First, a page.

The loss of shelter, food and space for animals is referred to as habitat loss. Marshes, underwater grass beds and shallow areas along shorelines are critical habitats for young fish in the estuary. Without these sources of food and shelter, fewer fish grow to reproductive maturity. Bulkheads for waterfront development have destroyed many miles of estuarine shoreline in the last 30 years, and continue to expand despite regulations designed to curb them. On land, thousands of acres of swamps, forests, and other natural places are converted to residential development, agricultural fields, and other uses each year. As these areas shrink, animal populations become fragmented, food sources are overused, and more creatures are killed through traffic accidents or deliberate taking. The A-P estuarine region is fortunate to have over 500,000 acres of land in some type of conservation status (wildlife refuges, state parks, conservancies, etc.), which offers some hope for wildlife preservation in this area.
Is sea-level rising because of global climate change? Yes. Is human pollution causing it? It is certainly part of the problem. Global temperatures have cycled up and down since the earth formed, and a natural warming has been underway for several thousand years. However, most scientists agree that industrialization has sped the release of gases into the atmosphere that trap heat and are causing a climate change that is warming polar regions (but may also make some regions slightly cooler, and in general make climates everywhere more volatile). This is melting glaciers and adding huge amounts of water to the oceans.
What does sea-level rise mean for the A-P region? The Albemarle-Pamlico Peninsula is highly vulnerable to rising sea level because it is so flat for so many miles inland. Even if the oceans rise just a foot or so by 2100—which most models show is on the low end of what is likely— thousands of acres could be flooded in parts of Hyde, Dare, Tyrrell, and Beaufort counties.
For more information, go to www.pewclimate.org
Key Habitats and Plant Types
Spartina Marsh (Spartina alterniflora)
Spartina alterniflora is the scientific name for salt marsh grass. Spartina marshes are among the earth’s most fertile ecosystems despite living in a harsh, salty environment. Found on the sound side of barrier islands, these marshes have a nutrient-rich soil formed by the continual decomposition of dead Spartina stems. As ocean tides flow back and forth across the marsh, the nutrients are stirred into a feast for zooplankton, fish larvae, and other tiny creatures at the base of the ocean food web. The cycle of plant and animal productivity in a salt marsh rivals rain forests in total biomass (pounds of living matter) per acre.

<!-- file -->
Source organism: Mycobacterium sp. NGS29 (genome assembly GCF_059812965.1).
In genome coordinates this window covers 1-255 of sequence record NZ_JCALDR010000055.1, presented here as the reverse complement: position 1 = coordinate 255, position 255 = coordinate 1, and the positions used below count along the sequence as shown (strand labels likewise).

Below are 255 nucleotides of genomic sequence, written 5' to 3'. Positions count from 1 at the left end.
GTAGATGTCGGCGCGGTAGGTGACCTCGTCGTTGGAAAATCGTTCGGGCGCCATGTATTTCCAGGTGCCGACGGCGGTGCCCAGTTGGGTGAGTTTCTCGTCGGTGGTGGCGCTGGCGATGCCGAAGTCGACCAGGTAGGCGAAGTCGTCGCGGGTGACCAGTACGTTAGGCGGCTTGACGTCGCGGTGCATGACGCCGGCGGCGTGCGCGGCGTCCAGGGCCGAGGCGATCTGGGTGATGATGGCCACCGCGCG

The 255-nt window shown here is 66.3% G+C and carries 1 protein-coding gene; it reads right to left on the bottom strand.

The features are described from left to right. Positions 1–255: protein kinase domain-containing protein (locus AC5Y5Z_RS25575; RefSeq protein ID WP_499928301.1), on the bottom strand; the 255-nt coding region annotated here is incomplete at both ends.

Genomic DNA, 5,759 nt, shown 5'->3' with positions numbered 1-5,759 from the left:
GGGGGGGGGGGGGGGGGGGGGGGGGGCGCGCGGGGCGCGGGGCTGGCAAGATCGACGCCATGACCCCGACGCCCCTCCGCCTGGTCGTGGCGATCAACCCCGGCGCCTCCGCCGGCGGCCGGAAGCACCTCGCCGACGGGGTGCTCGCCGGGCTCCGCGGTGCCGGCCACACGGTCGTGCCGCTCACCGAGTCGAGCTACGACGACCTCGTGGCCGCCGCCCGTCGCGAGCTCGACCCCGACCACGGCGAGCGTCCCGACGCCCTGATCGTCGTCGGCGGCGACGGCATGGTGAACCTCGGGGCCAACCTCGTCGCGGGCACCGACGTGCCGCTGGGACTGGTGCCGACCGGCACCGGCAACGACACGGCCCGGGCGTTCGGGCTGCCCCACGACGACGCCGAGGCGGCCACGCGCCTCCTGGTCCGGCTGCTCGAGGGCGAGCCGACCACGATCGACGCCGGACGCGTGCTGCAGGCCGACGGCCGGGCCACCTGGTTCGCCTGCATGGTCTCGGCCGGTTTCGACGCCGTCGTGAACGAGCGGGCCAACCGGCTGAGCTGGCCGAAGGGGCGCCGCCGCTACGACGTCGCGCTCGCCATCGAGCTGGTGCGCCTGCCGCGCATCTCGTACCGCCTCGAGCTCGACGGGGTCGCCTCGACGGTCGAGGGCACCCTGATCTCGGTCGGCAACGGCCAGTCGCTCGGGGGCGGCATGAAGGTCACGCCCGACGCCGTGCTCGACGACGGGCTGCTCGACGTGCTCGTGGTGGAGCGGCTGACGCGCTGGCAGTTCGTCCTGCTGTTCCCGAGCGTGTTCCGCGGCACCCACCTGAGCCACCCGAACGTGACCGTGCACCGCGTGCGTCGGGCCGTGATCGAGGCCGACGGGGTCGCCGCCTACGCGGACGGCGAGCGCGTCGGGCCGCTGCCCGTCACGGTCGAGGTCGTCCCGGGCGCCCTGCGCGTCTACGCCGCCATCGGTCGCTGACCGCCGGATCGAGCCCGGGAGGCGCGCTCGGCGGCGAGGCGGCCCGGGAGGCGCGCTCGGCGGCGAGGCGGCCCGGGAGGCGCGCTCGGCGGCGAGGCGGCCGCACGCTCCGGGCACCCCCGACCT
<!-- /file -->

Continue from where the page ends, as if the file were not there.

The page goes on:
Baldcypress trees live in the soggy soils of flooded swamps and river shorelines. They are easily recognized by their broad lower trunk and the “knees” of their root system, which poke out of the ground (or water) all around them. They are called baldcypress because they shed their needles in winter, while all other cypress species are evergreen. Baldcypress trees are the oldest living things in the eastern U.S.—there are some over 1,500 years old in the swamps of southeastern North Carolina, and a few in Florida are believed to be over 3,000 years old. This area’s oldest baldcypresses were logged out between 1750 and 1950, but there are some 200+ year-olds growing in remote swamps.
Lake Mattamuskeet is North Carolina’s largest naturally-formed lake. It is 18 miles wide (east-west) and 6 miles across (north-south), but was about twice that size before settlers began ditching and draining the lake to Pamlico Sound two centuries ago. Despite its size, Mattamuskeet is only 2-3 feet deep in most places.
Unlike most lakes that have a spring or river as a source, Mattamuskeet is just a huge depression in the land filled by rain and runoff. There is some question as to how the depression was formed. One theory suggests an unusual pattern of erosion was responsible. Another says it resulted from a meteorite slamming into the earth. But perhaps the most popular theory is that a fire smoldered for months in underground layers of peat and literally caused the land to sink. Native Americans reputedly told early English settlers of an underground fire that had burned for “13 moons (months)” — an event that is quite possible if a prolonged drought dries out the usually damp peat soil and makes it susceptible to fire through a lightning strike.
Find out about the Mattamuskeet National Wildlife Refuge at www.mattamuskeet.fws.gov